A few weeks ago, Hal Conklin’s mayoral campaign heralded endorsements from several dozen Christian “faith leaders and members.”
The press release quoted the Rev. Dr. Denny Wayman, Superintendent of the Free Methodist Church (FMC), where Conklin worships:
“I am confident,” Wayman said, “that Hal will create the environment where human and spiritual values can thrive.”
Which raised an intriguing question: Whose spiritual values?
The politics of religion. Conklin’s religious endorsements are not surprising.
Prominent in his local church, on the Mesa, he also ranks high in the FMC’s national hierarchy, as Chairman of its Board of Administration.
And he shares his “Christian worldview” widely, through “Cinema in Focus,” a column co-written with Rev. Wayman, presenting film reviews as “spiritual and social commentary.”
More surprising, however, was a perusal of a recent edition of the FMC's "Book of Discipline," described on the national organization’s website as its “official statement of doctrine and governance.”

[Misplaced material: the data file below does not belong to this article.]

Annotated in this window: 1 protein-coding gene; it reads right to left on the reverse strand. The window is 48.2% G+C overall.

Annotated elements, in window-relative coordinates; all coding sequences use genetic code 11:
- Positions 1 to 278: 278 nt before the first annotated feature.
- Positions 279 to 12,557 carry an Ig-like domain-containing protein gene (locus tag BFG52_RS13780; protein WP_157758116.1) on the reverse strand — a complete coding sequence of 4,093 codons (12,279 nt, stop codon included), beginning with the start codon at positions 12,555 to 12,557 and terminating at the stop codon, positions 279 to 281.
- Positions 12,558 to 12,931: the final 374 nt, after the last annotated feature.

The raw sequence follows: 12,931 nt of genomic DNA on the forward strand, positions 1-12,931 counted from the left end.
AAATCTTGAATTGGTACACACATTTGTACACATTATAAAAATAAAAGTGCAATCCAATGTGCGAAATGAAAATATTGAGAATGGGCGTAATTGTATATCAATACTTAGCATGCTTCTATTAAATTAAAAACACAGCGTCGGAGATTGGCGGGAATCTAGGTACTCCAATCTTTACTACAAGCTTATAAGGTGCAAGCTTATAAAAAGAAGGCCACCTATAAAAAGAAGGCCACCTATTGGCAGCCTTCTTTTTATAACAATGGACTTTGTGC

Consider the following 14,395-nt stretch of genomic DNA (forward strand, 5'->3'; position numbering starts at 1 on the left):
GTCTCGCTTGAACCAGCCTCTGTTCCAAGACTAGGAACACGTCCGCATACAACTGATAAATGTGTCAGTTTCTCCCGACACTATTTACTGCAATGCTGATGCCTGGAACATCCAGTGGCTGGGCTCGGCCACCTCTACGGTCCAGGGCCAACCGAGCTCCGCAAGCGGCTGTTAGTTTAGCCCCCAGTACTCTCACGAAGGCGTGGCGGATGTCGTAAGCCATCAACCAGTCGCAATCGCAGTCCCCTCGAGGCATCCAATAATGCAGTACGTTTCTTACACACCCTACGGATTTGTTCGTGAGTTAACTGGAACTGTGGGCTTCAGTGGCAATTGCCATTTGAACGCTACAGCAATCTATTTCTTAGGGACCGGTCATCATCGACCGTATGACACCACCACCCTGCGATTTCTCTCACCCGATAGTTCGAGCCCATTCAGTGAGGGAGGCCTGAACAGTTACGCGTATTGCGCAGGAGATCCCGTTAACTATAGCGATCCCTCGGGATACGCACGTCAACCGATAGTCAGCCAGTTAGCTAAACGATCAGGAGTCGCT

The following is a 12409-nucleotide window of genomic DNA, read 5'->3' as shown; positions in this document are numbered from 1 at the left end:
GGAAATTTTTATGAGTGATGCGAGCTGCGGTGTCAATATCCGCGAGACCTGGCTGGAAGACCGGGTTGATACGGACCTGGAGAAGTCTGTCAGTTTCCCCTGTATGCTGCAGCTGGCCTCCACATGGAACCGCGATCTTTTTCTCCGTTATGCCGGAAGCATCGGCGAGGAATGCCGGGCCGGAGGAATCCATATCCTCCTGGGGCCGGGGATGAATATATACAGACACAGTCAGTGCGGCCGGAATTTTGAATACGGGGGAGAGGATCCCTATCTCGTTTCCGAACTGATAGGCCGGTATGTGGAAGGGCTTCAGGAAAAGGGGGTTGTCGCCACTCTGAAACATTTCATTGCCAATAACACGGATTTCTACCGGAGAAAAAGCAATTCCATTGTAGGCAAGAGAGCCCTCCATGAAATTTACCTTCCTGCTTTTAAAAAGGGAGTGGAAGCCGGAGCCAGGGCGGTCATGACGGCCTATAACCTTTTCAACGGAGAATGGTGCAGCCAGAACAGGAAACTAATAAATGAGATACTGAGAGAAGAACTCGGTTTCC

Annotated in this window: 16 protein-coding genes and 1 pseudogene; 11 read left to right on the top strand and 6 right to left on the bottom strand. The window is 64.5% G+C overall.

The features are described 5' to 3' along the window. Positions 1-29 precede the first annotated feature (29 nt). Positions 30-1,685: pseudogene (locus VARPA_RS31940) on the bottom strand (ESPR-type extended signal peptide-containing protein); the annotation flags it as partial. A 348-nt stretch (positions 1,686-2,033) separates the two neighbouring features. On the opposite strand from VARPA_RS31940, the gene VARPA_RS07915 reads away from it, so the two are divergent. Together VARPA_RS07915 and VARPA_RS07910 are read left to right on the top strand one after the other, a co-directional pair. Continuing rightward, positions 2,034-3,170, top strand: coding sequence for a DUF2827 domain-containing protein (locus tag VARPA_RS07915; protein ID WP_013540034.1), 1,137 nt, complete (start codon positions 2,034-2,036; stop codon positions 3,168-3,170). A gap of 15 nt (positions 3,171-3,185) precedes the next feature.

Distinct from the United Methodist Church, FMC is a smaller denomination, headquartered in Indianapolis.
Sections of its stated ideology align with conservative Christian activists spurring the fiercely contested Republican push in Washington to undo laws and regulations governing abortion rights,, among other volatile cultural issues.
According to the Book of Discipline:
Gay marriage is proscribed and “homosexual intimacy” is “immoral,” included on a list of “unnatural sexual behavior such as incestuous abuse, child molestation, homosexual activity and prostitution" (Sections 3215 and 3311).
“The concept of special creation” should be presented “in, or along with, courses, textbooks, library materials and teaching aids” providing public school instruction about evolution (Section 3321).
What Hal says. As a political matter, Democrat Conklin is running as a liberal –- directly competing for progressive votes against City Council members Cathy Murillo and Bendy White amid a five-person race, so such religious pronouncements raise political questions:
Does Conklin accept Book of Discipline positions on highly charged political issues? How would he, as mayor, separate his personal role as a national FMC leader from public actions and pronouncements? Does he use his position as national president of the board to attempt to influence or change church doctrine?
In two interviews and several email exchanges, Conklin stressed that his faith rests, not on the FMC’s Book of Discipline, but on its overarching, Gospel-inspired “Five Freedoms.”